In today’s mobile society, not too many of us stay in one place anymore. So how does that affect our choice on our power of attorney document? Your attorney-in-fact (the person you normally refer to as your ‘power of attorney’) probably lived nearby when you drafted your power of attorney document. What happens when they move away?

Let’s apply this to Aunt Gertrude and her niece Milly (and if you don’t know who they are, back up from today’s blog and follow their adventures from earlier blogs).

Aunt Gertrude is being helped by her niece Milly. Aunt Gertrude can still get around, but not by herself. She needs someone to drive her to appointments and take her for an occasional outing. Milly has a good heart and wants to help her Aunt Gertrude. Most of the time.

If Aunt Gertrude and Milly both live in the same town in Pennsylvania, there is nothing that stops Milly from functioning as the power of attorney document says she can. If Milly moves to Colorado, she still has all of the same powers and authority that she did before. In our country, we have what is known as comity between the states. Each state recognizes the laws of the other states. So Aunt Gertrude does not need to execute a new power of attorney document to allow Milly to continue as her attorney in fact just because she moved to Colorado. And Milly does not need a Colorado Power of Attorney document to continue to assist her Aunt Gertrude.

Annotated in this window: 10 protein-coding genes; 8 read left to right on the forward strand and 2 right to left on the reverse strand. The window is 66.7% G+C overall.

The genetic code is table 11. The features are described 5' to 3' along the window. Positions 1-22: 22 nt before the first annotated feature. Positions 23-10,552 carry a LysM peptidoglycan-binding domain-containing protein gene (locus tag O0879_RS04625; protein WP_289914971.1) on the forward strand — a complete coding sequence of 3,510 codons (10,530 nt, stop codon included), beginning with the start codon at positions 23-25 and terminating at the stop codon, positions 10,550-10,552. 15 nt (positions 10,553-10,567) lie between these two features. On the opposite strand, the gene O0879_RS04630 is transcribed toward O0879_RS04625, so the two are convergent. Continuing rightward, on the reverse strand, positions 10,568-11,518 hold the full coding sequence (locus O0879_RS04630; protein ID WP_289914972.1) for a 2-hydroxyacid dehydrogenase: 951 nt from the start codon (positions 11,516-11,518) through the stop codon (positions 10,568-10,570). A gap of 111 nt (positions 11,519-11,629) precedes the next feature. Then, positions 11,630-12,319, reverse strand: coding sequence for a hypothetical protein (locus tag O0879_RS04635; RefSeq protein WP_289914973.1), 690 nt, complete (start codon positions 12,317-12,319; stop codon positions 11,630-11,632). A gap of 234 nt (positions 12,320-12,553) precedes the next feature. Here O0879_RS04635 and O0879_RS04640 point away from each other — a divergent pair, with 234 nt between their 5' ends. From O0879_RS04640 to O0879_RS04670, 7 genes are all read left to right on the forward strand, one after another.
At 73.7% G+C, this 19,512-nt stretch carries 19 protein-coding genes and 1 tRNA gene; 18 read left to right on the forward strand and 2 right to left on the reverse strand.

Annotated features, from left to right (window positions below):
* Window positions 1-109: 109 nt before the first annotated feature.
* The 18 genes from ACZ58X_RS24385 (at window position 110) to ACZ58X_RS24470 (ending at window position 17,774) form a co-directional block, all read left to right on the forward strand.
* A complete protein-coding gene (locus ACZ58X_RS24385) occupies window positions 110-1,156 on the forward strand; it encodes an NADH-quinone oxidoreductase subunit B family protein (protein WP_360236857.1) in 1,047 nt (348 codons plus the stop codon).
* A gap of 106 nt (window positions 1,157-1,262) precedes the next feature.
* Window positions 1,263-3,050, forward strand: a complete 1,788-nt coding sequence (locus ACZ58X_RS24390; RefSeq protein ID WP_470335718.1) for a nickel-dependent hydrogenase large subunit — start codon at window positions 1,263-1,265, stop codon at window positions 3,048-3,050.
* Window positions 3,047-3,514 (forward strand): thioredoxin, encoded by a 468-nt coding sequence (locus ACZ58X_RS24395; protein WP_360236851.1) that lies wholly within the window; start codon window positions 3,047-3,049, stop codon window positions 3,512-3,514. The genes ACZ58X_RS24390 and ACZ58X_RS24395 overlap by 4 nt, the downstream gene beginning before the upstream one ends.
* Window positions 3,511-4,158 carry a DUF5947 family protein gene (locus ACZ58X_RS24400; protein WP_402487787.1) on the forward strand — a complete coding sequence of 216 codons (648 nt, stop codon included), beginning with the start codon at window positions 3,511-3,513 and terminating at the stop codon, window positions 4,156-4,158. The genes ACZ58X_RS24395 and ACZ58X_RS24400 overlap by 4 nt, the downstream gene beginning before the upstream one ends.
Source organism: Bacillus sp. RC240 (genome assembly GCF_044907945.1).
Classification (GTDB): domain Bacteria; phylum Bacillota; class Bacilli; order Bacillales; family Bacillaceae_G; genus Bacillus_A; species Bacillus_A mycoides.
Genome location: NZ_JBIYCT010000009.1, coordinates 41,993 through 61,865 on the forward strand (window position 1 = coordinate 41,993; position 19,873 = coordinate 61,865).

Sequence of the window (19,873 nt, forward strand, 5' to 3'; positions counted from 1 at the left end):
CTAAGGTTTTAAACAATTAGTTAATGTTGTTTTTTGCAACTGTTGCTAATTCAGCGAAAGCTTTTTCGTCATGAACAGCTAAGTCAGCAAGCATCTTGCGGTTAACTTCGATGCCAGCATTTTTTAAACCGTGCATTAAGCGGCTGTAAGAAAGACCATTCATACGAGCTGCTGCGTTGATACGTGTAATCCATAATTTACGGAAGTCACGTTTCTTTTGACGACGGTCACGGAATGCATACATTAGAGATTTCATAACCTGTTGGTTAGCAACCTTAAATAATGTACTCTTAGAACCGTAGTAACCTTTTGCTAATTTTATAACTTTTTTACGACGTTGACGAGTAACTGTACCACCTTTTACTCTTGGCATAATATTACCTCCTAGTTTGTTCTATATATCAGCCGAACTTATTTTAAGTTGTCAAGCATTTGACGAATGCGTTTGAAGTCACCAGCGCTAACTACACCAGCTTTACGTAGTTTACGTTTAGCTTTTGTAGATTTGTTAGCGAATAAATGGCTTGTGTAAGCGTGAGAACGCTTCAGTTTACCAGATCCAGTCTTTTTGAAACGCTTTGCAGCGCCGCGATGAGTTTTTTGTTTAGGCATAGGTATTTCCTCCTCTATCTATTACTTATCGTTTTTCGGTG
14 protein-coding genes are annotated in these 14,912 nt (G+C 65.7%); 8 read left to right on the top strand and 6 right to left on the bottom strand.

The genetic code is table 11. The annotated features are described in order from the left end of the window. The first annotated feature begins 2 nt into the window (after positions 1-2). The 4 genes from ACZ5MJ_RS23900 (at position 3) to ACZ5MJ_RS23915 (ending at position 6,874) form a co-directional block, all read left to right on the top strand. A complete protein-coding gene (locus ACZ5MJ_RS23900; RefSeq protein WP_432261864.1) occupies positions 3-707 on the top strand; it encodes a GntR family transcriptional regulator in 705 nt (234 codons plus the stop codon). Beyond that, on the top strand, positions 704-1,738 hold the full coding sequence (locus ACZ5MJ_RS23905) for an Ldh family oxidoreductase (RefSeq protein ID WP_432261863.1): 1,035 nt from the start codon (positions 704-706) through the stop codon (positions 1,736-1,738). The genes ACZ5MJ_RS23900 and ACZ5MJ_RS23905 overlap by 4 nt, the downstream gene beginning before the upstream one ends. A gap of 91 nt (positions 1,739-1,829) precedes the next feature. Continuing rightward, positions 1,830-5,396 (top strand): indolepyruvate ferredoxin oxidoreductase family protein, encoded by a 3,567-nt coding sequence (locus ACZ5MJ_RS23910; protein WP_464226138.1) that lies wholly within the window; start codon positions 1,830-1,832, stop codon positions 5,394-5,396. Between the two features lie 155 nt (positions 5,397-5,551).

Practically speaking, Aunt Gertrude may wish to appoint someone who lives close enough to assist her with her daily routine. Legally? The power of attorney document crosses state lines with ease.

Please continue to share your stories with us. We’ve heard from many of you, and we hope to have some changes coming soon which will make it easier for you to post your comments on our link. Thank you for your kind words. We’re glad that our blogs are helpful.